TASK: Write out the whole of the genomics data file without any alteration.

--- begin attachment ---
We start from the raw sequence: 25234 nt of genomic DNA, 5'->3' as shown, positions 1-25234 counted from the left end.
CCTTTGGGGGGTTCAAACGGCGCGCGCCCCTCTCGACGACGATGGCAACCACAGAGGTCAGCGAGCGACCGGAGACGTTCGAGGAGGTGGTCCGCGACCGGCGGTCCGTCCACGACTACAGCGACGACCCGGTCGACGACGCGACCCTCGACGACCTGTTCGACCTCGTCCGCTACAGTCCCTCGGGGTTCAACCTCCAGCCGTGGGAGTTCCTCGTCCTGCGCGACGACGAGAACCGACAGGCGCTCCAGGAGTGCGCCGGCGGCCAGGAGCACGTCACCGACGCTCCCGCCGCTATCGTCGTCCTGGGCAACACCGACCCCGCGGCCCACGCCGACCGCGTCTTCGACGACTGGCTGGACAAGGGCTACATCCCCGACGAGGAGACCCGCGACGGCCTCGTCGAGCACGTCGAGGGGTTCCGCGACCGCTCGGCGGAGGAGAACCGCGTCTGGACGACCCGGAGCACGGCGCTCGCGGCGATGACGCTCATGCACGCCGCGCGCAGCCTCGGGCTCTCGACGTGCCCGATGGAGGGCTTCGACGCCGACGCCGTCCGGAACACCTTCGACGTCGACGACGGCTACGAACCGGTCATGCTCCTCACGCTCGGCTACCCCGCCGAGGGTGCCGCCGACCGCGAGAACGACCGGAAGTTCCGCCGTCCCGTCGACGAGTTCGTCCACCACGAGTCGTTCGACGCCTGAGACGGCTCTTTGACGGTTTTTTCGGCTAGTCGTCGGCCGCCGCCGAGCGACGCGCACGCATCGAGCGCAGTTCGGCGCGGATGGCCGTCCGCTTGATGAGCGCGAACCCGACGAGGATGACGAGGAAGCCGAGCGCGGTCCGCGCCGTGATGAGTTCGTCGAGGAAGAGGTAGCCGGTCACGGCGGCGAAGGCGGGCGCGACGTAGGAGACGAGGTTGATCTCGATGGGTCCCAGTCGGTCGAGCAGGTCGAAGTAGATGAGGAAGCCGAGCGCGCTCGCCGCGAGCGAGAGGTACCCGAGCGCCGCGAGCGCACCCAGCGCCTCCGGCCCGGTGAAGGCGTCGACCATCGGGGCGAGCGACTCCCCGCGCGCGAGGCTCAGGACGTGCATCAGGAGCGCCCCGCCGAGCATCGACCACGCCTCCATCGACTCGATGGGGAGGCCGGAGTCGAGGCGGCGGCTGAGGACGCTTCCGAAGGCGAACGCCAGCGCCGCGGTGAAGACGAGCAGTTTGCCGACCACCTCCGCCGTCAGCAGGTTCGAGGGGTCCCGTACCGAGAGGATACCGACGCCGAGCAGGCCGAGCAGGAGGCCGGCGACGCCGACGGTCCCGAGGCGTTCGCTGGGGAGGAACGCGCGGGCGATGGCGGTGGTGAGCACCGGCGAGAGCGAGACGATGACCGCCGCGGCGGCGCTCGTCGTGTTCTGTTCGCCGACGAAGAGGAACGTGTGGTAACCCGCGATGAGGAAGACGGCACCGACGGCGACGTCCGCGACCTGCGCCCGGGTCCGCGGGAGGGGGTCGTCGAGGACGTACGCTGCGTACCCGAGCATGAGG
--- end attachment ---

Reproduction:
We start from the raw sequence: 25234 nt of genomic DNA, 5'->3' as shown, positions 1-25234 counted from the left end.
CCTTTGGGGGGTTCAAACGGCGCGCGCCCCTCTCGACGACGATGGCAACCACAGAGGTCAGCGAGCGACCGGAGACGTTCGAGGAGGTGGTCCGCGACCGGCGGTCCGTCCACGACTACAGCGACGACCCGGTCGACGACGCGACCCTCGACGACCTGTTCGACCTCGTCCGCTACAGTCCCTCGGGGTTCAACCTCCAGCCGTGGGAGTTCCTCGTCCTGCGCGACGACGAGAACCGACAGGCGCTCCAGGAGTGCGCCGGCGGCCAGGAGCACGTCACCGACGCTCCCGCCGCTATCGTCGTCCTGGGCAACACCGACCCCGCGGCCCACGCCGACCGCGTCTTCGACGACTGGCTGGACAAGGGCTACATCCCCGACGAGGAGACCCGCGACGGCCTCGTCGAGCACGTCGAGGGGTTCCGCGACCGCTCGGCGGAGGAGAACCGCGTCTGGACGACCCGGAGCACGGCGCTCGCGGCGATGACGCTCATGCACGCCGCGCGCAGCCTCGGGCTCTCGACGTGCCCGATGGAGGGCTTCGACGCCGACGCCGTCCGGAACACCTTCGACGTCGACGACGGCTACGAACCGGTCATGCTCCTCACGCTCGGCTACCCCGCCGAGGGTGCCGCCGACCGCGAGAACGACCGGAAGTTCCGCCGTCCCGTCGACGAGTTCGTCCACCACGAGTCGTTCGACGCCTGAGACGGCTCTTTGACGGTTTTTTCGGCTAGTCGTCGGCCGCCGCCGAGCGACGCGCACGCATCGAGCGCAGTTCGGCGCGGATGGCCGTCCGCTTGATGAGCGCGAACCCGACGAGGATGACGAGGAAGCCGAGCGCGGTCCGCGCCGTGATGAGTTCGTCGAGGAAGAGGTAGCCGGTCACGGCGGCGAAGGCGGGCGCGACGTAGGAGACGAGGTTGATCTCGATGGGTCCCAGTCGGTCGAGCAGGTCGAAGTAGATGAGGAAGCCGAGCGCGCTCGCCGCGAGCGAGAGGTACCCGAGCGCCGCGAGCGCACCCAGCGCCTCCGGCCCGGTGAAGGCGTCGACCATCGGGGCGAGCGACTCCCCGCGCGCGAGGCTCAGGACGTGCATCAGGAGCGCCCCGCCGAGCATCGACCACGCCTCCATCGACTCGATGGGGAGGCCGGAGTCGAGGCGGCGGCTGAGGACGCTTCCGAAGGCGAACGCCAGCGCCGCGGTGAAGACGAGCAGTTTGCCGACCACCTCCGCCGTCAGCAGGTTCGAGGGGTCCCGTACCGAGAGGATACCGACGCCGAGCAGGCCGAGCAGGAGGCCGGCGACGCCGACGGTCCCGAGGCGTTCGCTGGGGAGGAACGCGCGGGCGATGGCGGTGGTGAGCACCGGCGAGAGCGAGACGATGACCGCCGCGGCGGCGCTCGTCGTGTTCTGTTCGCCGACGAAGAGGAACGTGTGGTAACCCGCGATGAGGAAGACGGCACCGACGGCGACGTCCGCGACCTGCGCCCGGGTCCGCGGGAGGGGGTCGTCGAGGACGTACGCTGCGTACCCGAGCATGAGG